Three weeks ago, ESPN announced that it was shuttering its all-3D sports channel. And now the BBC, which has been experimenting with 3D for programming such as Queen Elizabeth II’s annual speech and Doctor Who, says that it’s going to put it on the back burner for the next three years:
Explaining the problem, Shillinglaw told RadioTimes.com: “I have never seen a very big appetite for 3D television in the UK.
“Watching 3D is quite a hassly experience in the home. You have got to find your glasses before switching on the TV. I think when people watch TV they concentrate in a different way. When people go to the cinema they go and are used to doing one thing – I think that’s one of the reasons that take up of 3D TV has been disappointing.”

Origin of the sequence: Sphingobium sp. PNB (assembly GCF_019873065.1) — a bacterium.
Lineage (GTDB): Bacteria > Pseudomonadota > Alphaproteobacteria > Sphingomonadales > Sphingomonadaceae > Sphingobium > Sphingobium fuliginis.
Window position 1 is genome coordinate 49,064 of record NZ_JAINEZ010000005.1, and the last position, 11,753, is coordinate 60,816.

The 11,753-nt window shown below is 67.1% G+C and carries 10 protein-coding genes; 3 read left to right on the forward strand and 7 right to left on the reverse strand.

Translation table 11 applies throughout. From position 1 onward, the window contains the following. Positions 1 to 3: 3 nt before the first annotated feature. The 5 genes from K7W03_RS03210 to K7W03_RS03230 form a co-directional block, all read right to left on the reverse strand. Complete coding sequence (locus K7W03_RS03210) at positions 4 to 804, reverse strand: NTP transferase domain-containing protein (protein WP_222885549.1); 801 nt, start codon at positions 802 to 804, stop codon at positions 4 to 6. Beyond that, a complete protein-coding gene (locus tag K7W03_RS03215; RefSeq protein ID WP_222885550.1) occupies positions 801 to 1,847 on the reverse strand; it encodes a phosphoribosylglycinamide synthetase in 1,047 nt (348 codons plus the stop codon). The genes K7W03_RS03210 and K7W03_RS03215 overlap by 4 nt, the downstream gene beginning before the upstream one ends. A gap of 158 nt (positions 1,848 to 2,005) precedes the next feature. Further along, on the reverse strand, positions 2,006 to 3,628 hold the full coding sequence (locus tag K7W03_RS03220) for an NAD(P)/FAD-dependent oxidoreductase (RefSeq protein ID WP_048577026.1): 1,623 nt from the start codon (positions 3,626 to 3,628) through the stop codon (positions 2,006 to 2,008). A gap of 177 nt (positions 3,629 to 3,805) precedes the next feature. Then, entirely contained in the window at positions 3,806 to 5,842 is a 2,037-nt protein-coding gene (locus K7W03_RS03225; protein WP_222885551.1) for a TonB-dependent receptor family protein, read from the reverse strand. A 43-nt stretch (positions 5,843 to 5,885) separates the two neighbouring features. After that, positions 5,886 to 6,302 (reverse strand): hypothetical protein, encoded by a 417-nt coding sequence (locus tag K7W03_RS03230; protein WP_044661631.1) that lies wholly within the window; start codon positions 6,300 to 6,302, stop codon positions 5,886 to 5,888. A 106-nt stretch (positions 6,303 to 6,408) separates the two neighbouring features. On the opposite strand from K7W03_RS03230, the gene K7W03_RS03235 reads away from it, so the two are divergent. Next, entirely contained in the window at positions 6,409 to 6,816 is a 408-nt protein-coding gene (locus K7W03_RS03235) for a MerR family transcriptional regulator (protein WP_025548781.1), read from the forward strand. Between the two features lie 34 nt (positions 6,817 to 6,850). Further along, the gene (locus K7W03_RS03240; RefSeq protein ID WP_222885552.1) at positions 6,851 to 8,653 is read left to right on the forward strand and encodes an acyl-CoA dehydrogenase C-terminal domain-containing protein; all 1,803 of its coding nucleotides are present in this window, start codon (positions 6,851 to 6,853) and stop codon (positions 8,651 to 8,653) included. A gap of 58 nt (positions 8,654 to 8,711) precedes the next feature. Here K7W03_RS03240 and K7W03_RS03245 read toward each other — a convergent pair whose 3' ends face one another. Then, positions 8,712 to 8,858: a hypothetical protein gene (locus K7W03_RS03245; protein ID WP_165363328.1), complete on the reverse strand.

At first blush, announcing that you’re going to take a three-year break from 3D sounds like it’s tantamount to giving up altogether. And it probably is, unless new technologies such as Dolby’s glasses-free 3D make the whole idea more palatable than it is today. Even then — with all due respect to Her Majesty — it seems like there’s an awful lot of video content, on the BBC and elsewhere, which simply wouldn’t benefit from an extra dimension.